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Volunteering in the garden/ required?


#1

I would like to hear if you have a required work commitment as part of membership at your community garden. If so, how does it work? If not, do you ask your members to volunteer? How do you get members to help maintain the common areas of the garden such as flower beds?


#2

We don’t and we think it’s not productive to require a work commitment. We believe volunteering to maintain the garden premises and renting garden beds are 2 different market segments. This is not to say that sevral gardeners do not volunteer to help with the maintenance. We are still learning on the maintenance issue. Our successful endeavors in this area have been with scheduled volunteer days where we hire day laborers to help with the heavy work alongside our volunteers. In the end, we are seeing that you have to find a rental amount that is both easy to find garden bed renters and has enough income to pay for heavy maintenance, while building a community volunteer organization.


#3

We require 15 hours of volunteer time per year. This can be any activity related to the community garden: officer, festival staffing, garden maintenance, website, facebook, photographer, newsletter, meeting program, mentoring, media, rototilling, fall sales, food bank plot, composting, social committee, marketing, etc. Members submit their hours and one person maintains the list. We are a large community garden (150 plots) and are actively involved with the community.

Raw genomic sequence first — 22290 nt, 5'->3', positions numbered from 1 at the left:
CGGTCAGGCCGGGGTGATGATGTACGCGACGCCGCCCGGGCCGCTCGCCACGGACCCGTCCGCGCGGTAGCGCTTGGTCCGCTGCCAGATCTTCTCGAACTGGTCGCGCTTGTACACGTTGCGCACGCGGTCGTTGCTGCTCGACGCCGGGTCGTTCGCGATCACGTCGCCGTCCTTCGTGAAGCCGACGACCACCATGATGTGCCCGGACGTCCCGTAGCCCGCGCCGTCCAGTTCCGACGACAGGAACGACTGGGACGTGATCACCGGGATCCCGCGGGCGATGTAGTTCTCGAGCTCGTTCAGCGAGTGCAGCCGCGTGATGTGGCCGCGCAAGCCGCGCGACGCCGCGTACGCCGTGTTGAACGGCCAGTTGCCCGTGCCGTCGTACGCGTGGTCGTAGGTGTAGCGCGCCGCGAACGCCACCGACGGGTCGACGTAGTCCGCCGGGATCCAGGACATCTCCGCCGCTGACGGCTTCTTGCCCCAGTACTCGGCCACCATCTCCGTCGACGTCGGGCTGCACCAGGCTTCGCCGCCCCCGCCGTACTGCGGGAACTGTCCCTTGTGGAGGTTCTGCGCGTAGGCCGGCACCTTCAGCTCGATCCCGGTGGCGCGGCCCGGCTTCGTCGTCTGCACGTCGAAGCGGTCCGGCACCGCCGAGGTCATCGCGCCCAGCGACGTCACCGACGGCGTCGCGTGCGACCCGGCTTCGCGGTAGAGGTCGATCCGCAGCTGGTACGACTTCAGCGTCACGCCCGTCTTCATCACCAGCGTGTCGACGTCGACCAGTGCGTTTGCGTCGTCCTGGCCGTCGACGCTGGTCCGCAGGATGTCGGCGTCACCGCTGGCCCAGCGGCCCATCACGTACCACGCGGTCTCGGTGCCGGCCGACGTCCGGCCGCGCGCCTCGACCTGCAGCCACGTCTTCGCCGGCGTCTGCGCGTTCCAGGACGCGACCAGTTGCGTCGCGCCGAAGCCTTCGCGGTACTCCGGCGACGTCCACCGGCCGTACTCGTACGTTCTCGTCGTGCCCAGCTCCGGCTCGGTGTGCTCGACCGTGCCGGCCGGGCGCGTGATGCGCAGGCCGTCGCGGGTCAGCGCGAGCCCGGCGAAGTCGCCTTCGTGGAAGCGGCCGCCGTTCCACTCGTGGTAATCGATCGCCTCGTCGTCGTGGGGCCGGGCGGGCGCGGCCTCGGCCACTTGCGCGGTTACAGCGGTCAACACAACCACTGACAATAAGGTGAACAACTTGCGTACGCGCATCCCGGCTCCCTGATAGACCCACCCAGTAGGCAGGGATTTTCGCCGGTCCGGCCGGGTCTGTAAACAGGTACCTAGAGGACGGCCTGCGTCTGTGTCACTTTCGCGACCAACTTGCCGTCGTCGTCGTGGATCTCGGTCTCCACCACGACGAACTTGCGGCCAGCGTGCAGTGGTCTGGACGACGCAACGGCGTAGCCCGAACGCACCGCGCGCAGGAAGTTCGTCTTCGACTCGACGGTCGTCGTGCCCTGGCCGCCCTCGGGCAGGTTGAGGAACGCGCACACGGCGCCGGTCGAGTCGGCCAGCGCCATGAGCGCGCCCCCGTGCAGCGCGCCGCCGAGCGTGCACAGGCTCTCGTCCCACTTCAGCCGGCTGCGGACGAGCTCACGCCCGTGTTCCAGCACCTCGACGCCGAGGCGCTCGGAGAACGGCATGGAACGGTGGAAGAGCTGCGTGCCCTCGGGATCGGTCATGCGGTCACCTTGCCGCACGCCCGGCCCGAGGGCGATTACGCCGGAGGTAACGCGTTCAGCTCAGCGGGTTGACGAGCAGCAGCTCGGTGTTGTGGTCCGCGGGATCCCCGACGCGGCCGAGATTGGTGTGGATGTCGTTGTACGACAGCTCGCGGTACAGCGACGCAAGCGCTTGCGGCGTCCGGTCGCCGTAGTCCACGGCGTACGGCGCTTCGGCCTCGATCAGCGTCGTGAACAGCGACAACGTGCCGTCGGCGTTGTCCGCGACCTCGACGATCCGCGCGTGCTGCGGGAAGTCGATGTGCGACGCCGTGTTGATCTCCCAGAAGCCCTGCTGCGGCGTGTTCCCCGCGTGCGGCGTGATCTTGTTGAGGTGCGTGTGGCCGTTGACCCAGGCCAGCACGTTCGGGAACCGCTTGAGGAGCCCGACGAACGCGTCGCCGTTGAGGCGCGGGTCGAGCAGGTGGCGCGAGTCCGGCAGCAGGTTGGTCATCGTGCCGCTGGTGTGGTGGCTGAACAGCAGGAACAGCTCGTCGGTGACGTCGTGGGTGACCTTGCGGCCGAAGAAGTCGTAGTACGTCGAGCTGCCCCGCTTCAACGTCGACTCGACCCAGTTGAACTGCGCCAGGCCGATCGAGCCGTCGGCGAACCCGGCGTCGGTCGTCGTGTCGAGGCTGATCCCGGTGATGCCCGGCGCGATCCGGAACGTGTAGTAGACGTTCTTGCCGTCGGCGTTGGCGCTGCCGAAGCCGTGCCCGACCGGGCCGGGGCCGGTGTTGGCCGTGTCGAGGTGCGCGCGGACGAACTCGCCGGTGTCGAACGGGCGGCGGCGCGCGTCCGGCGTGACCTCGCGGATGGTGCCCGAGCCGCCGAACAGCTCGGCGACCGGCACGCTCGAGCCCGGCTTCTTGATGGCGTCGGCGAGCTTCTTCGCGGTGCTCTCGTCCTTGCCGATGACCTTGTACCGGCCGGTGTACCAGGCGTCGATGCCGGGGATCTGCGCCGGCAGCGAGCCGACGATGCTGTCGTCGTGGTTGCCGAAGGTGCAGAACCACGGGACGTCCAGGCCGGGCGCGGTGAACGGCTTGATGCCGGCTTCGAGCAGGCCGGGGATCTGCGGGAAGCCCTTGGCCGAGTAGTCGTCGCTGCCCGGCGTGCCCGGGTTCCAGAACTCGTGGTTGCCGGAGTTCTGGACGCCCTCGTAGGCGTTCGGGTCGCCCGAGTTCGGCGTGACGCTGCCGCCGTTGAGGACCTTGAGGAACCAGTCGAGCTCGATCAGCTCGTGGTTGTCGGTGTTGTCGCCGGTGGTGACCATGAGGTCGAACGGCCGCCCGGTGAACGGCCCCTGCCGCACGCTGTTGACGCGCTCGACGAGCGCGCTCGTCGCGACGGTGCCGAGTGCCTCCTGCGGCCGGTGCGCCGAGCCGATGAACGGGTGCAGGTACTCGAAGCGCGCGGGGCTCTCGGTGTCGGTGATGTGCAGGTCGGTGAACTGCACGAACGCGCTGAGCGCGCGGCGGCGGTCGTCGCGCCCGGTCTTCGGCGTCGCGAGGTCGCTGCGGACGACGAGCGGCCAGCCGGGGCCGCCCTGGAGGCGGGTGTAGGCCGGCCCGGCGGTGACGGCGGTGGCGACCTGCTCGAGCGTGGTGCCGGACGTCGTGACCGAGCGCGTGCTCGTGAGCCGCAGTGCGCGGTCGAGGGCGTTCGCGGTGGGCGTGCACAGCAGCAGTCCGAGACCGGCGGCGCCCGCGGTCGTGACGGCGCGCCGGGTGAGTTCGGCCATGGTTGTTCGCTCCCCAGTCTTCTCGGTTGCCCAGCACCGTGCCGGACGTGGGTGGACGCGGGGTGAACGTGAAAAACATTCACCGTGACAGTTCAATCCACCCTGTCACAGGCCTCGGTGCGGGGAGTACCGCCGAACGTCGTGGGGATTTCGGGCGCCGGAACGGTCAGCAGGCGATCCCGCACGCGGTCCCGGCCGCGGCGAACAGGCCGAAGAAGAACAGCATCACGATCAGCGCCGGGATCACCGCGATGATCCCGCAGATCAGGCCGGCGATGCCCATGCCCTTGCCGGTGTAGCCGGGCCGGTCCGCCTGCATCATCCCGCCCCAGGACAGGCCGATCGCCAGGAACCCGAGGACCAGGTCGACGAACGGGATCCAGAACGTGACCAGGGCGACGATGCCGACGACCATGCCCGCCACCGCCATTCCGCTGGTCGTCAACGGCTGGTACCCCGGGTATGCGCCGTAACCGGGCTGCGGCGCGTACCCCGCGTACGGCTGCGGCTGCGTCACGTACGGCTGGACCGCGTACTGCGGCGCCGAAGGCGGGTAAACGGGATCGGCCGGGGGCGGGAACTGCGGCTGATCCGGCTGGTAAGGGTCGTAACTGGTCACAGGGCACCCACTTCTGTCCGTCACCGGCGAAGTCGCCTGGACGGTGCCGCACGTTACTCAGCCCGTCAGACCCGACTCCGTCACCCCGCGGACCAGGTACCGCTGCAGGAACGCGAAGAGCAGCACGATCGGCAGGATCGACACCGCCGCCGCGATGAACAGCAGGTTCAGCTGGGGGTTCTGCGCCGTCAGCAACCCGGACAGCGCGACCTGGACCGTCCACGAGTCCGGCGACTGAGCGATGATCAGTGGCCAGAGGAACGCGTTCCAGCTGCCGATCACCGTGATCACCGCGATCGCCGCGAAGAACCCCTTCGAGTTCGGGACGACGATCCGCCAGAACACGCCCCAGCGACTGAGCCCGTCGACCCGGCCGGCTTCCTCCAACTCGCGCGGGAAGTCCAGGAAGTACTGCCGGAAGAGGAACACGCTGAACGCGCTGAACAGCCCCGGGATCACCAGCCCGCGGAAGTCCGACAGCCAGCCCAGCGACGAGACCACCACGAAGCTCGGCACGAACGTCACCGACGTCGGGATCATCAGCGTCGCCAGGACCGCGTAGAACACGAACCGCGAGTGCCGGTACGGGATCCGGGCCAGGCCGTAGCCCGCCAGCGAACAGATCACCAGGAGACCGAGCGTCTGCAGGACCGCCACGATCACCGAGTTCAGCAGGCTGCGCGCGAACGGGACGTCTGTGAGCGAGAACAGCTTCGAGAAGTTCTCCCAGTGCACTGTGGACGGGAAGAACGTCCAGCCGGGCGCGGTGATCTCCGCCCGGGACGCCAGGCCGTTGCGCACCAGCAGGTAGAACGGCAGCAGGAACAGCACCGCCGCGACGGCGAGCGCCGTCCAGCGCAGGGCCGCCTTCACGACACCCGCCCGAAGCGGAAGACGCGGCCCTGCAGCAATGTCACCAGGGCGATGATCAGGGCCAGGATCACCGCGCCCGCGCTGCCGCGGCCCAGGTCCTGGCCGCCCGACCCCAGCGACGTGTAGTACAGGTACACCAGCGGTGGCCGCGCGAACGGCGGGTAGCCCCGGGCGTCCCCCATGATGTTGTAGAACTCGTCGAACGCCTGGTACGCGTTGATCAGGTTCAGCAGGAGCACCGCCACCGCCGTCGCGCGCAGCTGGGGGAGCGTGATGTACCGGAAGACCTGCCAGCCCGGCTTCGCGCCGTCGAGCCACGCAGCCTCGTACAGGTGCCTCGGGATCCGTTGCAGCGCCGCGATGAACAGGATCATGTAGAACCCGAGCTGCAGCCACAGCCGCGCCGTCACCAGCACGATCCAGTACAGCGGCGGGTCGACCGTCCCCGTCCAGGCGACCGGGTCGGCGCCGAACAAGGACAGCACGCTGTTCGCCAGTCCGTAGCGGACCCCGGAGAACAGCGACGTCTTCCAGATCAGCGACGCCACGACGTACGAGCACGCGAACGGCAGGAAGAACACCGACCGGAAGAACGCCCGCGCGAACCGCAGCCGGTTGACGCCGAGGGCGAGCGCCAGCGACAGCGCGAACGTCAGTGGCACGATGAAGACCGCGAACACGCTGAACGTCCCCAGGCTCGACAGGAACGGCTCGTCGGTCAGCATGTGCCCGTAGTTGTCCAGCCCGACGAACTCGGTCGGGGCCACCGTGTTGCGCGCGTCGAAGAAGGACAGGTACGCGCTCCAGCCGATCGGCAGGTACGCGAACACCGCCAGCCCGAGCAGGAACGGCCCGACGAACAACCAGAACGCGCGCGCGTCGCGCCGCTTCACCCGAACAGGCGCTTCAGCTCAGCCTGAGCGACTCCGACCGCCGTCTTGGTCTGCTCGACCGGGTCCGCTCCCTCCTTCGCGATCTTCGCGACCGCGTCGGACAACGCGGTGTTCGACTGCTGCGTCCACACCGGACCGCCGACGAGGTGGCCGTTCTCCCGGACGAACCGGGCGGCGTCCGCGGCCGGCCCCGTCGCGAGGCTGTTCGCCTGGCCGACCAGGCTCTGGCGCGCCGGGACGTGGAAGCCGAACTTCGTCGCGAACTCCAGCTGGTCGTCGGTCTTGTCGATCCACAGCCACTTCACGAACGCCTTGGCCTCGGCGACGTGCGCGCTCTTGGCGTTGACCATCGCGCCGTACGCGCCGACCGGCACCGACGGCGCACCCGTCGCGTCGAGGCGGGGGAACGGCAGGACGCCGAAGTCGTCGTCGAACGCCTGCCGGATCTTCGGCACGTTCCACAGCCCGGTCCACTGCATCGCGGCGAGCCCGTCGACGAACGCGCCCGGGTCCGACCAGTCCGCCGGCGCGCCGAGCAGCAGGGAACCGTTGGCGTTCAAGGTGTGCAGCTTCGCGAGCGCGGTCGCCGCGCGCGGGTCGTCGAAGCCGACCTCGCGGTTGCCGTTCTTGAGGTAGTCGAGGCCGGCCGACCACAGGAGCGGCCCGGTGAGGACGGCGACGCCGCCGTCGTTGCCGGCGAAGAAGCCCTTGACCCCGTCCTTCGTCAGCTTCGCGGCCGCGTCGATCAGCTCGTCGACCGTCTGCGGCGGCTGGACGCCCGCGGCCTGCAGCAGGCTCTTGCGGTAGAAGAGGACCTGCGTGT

#4

HEP: That seems like a good balance, and similar to what we have found works in our garden. :slight_smile:


#5

Gardeners are only required to keep their bed(s) cleaned at the end of the season. They are asked (not required) to weed the area 12" around their bed. Many have volunteered to cut grass and pick up trash (not much) and are very proud of the community garden. We show appreciation to those who volunteer to go the “extra” mile by small thank yous at the end of the year (which is October 31st).


#6

Most gardens have fun days were the gardeners get together and maintain the common spaces. They might also share a meal or a snack. Some gardens have a building wall where a movie can be shown. That is a nice way to reward the volunteers.

Some gardens have people on the waiting list. They can certainly be invited to share in the common work. Best, Cordalie (New Haven, CT)